“Three things cannot long be hidden: the Sun, the Moon, and the Truth.”

Confucius

One is not certain whether The Great Mahatma, from his heavenly abode, would be smiling at the current developments in India, relating to fight against corruption to draft the Jan Lokpal bill; or would he be crying in deep pain at the circus that’s been created around the same.

Irrespective of his smiling or crying on these noisy developments, related to corruption and Jan Lokpal, he would probably be relieved that he had not had to face Indian mainstream media, as it stands now, in his journey to be The Mahatma;  neither he faced a character named Amar Singh, of whom less said is better.

Over the last few weeks, few notable developments happened that brought back the memory of the Mahatma in the forefront. One of these developments is related to Anna Hazare and his fast until death protest to get members of his choice (and with social standing for their individual and collective fight against corruption) in the drafting of a Jan Lokpal Bill, to deal with massive and unprecedented levels of corruption in India. The notable other development deals with another book (controversial and banned in parts of India even before its India release) on Mahatma, by Joseph Lelyveld, who had been an executive editor of the New York Times, and thereby had an opportunity to work in both South Africa and India, as an NYT correspondent. These two key places surely had shaped Gandhi’s journey to be The Mahatma.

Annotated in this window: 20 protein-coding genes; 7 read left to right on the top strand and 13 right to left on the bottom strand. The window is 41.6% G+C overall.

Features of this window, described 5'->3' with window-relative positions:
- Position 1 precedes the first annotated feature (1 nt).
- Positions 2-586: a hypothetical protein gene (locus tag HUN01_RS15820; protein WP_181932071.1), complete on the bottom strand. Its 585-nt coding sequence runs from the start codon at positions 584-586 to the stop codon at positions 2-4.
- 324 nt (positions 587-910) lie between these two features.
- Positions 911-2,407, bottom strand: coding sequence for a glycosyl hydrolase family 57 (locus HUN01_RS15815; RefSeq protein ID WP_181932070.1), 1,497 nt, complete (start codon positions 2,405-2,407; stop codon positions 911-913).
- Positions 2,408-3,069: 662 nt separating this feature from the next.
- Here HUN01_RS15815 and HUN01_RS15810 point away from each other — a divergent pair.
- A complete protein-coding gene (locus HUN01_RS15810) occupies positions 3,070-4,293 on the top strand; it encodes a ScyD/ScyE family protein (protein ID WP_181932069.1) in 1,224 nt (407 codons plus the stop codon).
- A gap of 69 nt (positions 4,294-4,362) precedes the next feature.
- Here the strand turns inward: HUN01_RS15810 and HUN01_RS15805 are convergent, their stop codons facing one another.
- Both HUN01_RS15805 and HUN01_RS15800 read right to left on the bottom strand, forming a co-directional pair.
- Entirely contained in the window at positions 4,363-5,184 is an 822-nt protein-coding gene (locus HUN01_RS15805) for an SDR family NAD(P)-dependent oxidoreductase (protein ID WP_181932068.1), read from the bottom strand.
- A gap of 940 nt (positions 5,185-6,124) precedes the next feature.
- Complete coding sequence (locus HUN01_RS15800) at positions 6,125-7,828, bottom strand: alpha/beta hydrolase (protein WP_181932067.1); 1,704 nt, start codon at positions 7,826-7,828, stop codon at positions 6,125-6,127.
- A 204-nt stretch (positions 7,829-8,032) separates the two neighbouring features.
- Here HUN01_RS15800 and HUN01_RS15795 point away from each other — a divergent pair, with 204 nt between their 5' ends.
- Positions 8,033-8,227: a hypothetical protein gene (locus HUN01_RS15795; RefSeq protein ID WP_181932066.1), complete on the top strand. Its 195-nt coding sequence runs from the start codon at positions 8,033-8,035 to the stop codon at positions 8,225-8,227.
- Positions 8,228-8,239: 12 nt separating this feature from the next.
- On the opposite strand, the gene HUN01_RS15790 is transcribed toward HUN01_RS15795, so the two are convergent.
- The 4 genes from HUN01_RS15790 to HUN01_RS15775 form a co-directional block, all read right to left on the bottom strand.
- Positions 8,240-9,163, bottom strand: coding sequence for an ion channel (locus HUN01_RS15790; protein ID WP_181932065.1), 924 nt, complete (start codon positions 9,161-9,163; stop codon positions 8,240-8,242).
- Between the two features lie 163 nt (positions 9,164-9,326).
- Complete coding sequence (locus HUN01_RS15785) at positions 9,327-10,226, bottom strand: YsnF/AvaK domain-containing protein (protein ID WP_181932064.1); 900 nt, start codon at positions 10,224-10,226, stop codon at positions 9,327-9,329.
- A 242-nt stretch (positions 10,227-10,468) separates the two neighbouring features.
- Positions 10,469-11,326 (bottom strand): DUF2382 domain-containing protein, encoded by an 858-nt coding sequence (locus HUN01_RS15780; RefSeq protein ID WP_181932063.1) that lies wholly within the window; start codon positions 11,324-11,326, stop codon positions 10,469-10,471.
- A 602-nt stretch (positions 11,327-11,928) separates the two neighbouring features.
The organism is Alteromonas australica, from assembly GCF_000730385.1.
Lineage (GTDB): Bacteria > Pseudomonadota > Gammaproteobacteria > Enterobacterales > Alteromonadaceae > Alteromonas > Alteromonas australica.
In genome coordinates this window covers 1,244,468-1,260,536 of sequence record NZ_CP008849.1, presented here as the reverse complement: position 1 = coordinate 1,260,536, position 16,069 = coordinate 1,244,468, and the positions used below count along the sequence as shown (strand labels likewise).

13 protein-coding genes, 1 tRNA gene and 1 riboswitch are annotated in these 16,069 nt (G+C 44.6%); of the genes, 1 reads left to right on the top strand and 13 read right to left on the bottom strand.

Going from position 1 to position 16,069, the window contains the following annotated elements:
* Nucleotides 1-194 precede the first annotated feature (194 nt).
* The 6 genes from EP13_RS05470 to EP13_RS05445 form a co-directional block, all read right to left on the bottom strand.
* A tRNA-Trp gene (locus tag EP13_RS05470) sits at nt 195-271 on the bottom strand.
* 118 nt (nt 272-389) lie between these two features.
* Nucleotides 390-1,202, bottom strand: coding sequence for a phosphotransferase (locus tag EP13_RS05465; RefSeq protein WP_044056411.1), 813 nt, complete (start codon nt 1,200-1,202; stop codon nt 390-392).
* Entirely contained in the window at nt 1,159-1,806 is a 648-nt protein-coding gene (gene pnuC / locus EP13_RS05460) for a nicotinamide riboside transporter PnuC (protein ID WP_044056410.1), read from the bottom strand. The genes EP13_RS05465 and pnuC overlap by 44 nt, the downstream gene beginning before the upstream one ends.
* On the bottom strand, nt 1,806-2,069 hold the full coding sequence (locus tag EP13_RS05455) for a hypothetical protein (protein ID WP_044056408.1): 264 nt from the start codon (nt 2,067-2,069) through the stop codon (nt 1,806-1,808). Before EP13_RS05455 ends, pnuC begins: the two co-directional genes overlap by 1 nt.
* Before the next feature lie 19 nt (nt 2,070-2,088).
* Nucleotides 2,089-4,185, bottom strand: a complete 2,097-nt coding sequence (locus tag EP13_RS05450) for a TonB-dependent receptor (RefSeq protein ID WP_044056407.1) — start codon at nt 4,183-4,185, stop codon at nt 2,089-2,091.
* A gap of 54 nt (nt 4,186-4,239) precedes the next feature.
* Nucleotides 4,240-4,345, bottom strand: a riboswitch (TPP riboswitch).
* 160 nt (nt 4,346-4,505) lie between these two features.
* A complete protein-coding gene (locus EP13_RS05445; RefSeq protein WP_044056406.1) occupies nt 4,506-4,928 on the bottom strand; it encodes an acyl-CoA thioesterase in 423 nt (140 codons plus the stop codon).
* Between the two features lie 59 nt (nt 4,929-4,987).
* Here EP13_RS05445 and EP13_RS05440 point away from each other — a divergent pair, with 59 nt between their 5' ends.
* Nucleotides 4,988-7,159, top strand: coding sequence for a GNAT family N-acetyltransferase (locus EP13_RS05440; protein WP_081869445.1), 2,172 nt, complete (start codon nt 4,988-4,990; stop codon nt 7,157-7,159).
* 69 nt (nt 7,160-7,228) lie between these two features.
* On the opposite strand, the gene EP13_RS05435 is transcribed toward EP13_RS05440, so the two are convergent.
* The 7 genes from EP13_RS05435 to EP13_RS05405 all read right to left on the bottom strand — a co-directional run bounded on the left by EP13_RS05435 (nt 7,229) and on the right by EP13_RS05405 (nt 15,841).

On the first, about the peaceful protest following footsteps of Gandhi, Anna Hazare ultimately forced Indian Government to give in. The public representation for Jan Lokpal included five members, as suggested by Anna Hazare, probably in consultation with members behind that movement. These five nominated members had no way of getting elected by people of India, to be fair representatives of Indian people.

Many Indians believe corruption in India have reached dire proportions, and thereby demand drastic measures, in the better interests of its nearly 800 million citizens who have not probably directly benefited from the high-rates of economic growths unleashed since economic liberalizations. However as any roadmap of starting point is always bumpy, there isn’t a full proof system by which people’s voices can get incorporated in drafting of a bill, in its way to be a law.